Concerned about office buildings squeezing out local neighborhood-serving retailers, Palo Alto officials on Monday proposed revising the city's zoning code to offer small businesses a little help.
The City Council debated a variety of proposals for relieving some of the pressure that small businesses have experienced in recent years, as rents have continued to soar in downtown and California Avenue. While the council didn't make any decisions, members agreed that the challenges caused by too much large-scale commercial growth demand solutions sooner rather than later. Several council members, including Pat Burt and Larry Klein, were particularly interested in near-term changes that can be implemented before the city completes the update of its land-use bible, the Comprehensive Plan.
Burt proposed a long list of zone changes for the city to explore, including putting more emphasis on housing in the downtown areas.
"My interest would be to look at reducing commercial zoning downtown and replacing it to some degree with residential," Burt said.
This would not be a "wholesale change" but a set of small adjustments, he said.
Burt also raised concerns about new businesses taking over basements in traditional retail buildings and filling them with office employees.
"Our code does not have anything that governs retaining basement areas as supporting retail," Burt said. "What we're seeing is large-scale conversion of retail-supporting basement to office."
His colleagues voiced similar concerns about retail's struggles and the need to offer stores near-term relief. Councilman Greg Scharff said it's important to make sure buildings on University and California avenues keep their retail spaces because once the use of those sites changes, it's hard to get retail back. He recited a catalogue of small downtown businesses that have recently left and were replaced by offices: Fraiche Yogurt (which moved down the block on Hamilton Avenue), Zibibbo, Rudy's Pub, and Jungle Copy.
Scharff said he'd like to see the city "expand retail" in downtown and California Avenue.
"Once you break the block, it gets so much harder to get it back," Scharff said. "I'm thinking the longer we dither on this and not take the bull by the horns on retail, the harder it is to solve the problem down the road."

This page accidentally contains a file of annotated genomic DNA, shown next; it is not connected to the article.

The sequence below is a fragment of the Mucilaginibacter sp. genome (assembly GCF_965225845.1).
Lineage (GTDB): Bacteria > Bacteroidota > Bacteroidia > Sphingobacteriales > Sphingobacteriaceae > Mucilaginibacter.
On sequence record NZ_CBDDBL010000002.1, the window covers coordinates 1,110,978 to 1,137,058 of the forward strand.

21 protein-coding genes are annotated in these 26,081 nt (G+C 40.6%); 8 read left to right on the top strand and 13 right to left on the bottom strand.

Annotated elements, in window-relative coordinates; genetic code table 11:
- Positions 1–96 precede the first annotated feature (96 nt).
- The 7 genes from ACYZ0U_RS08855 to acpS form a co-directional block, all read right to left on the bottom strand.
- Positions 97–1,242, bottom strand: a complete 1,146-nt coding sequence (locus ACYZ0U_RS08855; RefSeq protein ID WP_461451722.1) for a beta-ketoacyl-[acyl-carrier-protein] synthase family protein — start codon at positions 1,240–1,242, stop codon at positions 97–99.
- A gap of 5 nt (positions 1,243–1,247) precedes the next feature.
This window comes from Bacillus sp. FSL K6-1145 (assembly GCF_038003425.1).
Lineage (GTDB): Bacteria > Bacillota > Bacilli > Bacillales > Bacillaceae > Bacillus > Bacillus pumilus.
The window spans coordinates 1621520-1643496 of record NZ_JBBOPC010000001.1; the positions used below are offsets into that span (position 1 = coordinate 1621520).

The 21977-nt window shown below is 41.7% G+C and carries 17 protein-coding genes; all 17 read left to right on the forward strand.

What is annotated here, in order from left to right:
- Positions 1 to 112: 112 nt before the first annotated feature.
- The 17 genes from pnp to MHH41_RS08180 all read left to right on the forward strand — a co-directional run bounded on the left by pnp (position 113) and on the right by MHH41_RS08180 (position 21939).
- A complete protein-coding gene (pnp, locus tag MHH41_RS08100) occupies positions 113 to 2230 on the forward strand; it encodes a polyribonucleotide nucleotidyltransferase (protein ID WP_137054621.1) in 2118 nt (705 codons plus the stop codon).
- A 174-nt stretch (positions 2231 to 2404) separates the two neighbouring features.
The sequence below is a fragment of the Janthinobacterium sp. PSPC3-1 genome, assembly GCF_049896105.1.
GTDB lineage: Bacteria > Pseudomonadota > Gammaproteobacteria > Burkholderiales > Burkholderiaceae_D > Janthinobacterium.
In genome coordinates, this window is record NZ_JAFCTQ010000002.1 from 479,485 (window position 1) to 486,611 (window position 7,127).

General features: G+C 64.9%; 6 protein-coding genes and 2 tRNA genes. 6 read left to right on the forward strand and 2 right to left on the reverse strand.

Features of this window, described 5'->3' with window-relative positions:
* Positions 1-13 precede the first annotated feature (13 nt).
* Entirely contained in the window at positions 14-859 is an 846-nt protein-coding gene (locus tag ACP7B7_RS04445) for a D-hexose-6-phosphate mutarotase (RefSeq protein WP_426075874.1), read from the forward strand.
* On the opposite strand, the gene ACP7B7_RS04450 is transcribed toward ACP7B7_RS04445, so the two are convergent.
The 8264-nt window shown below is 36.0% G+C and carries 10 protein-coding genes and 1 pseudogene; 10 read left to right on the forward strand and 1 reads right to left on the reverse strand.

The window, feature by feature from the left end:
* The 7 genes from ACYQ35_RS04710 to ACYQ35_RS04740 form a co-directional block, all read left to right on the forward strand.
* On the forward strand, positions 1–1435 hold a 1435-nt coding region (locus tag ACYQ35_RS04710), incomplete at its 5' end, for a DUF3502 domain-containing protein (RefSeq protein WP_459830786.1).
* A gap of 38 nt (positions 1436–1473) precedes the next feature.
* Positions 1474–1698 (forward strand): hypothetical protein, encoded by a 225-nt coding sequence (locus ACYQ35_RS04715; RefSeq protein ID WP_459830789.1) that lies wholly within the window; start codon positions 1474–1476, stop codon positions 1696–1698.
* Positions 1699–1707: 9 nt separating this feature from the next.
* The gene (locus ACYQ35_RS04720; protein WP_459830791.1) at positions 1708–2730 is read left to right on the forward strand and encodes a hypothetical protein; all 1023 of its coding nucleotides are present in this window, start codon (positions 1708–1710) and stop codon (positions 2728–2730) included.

He also agreed with Burt that "fake retail" is a "real issue."
"We want to make sure people don't run an office in the back and put fake retail in the front, basically," Burt said.
But Councilwoman Gail Price argued that the city should stay the course with its "Our Palo Alto" effort, a broad outreach initiative aimed at getting public feedback about the Comprehensive Plan update. It's not feasible, she said, to expect staff to proceed with this complex endeavor while at the same time managing dozens of different plans and initiatives relating to traffic, parking and zoning. She made a case for considering changes in the context of the broader discussion.
"We keep acting as if we have to do everything and do it perfectly by next week," Price said.
Councilman Marc Berman also said the different near-term initiatives should be pursued under the one "umbrella." Making big changes before the Comprehensive Plan effort is complete, he said. would be "totally unfeasible, and it's also the wrong way to go about achieving the changes that we all think are necessary in the community."
But most of their colleagues felt that the city needs to drastically rethink its zoning rules and that this should happen soon. Councilman Greg Schmid spoke at length about the predominance of offices in new downtown development. Just about every other city, including Mountain View, Menlo Park and San Francisco, creates plans that couple commercial developments with residential ones. Palo Alto, by contrast, seems to be only attracting offices.
"Everywhere in the west Bay, where the economy is booming, they are building mixed-use neighborhoods, with one exception: downtown Palo Alto, with it's 2 percent residential portion," Schmid said.
On Oct. 8, planning staff is scheduled to return to the council with a list of options for possible near-term zoning revisions.